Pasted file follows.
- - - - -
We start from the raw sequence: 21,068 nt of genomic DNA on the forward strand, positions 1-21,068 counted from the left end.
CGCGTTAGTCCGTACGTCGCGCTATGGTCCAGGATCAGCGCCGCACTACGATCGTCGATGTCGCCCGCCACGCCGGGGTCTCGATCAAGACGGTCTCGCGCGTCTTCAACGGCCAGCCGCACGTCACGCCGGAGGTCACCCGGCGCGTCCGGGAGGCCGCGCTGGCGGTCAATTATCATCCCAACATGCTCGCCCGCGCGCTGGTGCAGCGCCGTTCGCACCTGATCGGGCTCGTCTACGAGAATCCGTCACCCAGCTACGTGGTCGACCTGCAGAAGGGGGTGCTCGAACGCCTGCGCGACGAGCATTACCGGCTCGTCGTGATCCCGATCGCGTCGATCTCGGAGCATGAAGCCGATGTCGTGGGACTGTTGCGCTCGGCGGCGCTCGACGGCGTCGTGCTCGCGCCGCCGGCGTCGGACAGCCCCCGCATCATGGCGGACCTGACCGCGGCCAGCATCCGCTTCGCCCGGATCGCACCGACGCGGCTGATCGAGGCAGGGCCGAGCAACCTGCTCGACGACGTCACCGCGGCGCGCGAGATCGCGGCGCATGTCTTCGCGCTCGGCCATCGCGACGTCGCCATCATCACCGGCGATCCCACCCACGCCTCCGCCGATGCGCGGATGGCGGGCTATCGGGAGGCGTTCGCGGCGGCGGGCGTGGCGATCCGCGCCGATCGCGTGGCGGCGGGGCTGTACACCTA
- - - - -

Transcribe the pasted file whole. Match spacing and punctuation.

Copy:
We start from the raw sequence: 21,068 nt of genomic DNA on the forward strand, positions 1-21,068 counted from the left end.
CGCGTTAGTCCGTACGTCGCGCTATGGTCCAGGATCAGCGCCGCACTACGATCGTCGATGTCGCCCGCCACGCCGGGGTCTCGATCAAGACGGTCTCGCGCGTCTTCAACGGCCAGCCGCACGTCACGCCGGAGGTCACCCGGCGCGTCCGGGAGGCCGCGCTGGCGGTCAATTATCATCCCAACATGCTCGCCCGCGCGCTGGTGCAGCGCCGTTCGCACCTGATCGGGCTCGTCTACGAGAATCCGTCACCCAGCTACGTGGTCGACCTGCAGAAGGGGGTGCTCGAACGCCTGCGCGACGAGCATTACCGGCTCGTCGTGATCCCGATCGCGTCGATCTCGGAGCATGAAGCCGATGTCGTGGGACTGTTGCGCTCGGCGGCGCTCGACGGCGTCGTGCTCGCGCCGCCGGCGTCGGACAGCCCCCGCATCATGGCGGACCTGACCGCGGCCAGCATCCGCTTCGCCCGGATCGCACCGACGCGGCTGATCGAGGCAGGGCCGAGCAACCTGCTCGACGACGTCACCGCGGCGCGCGAGATCGCGGCGCATGTCTTCGCGCTCGGCCATCGCGACGTCGCCATCATCACCGGCGATCCCACCCACGCCTCCGCCGATGCGCGGATGGCGGGCTATCGGGAGGCGTTCGCGGCGGCGGGCGTGGCGATCCGCGCCGATCGCGTGGCGGCGGGGCTGTACACCTA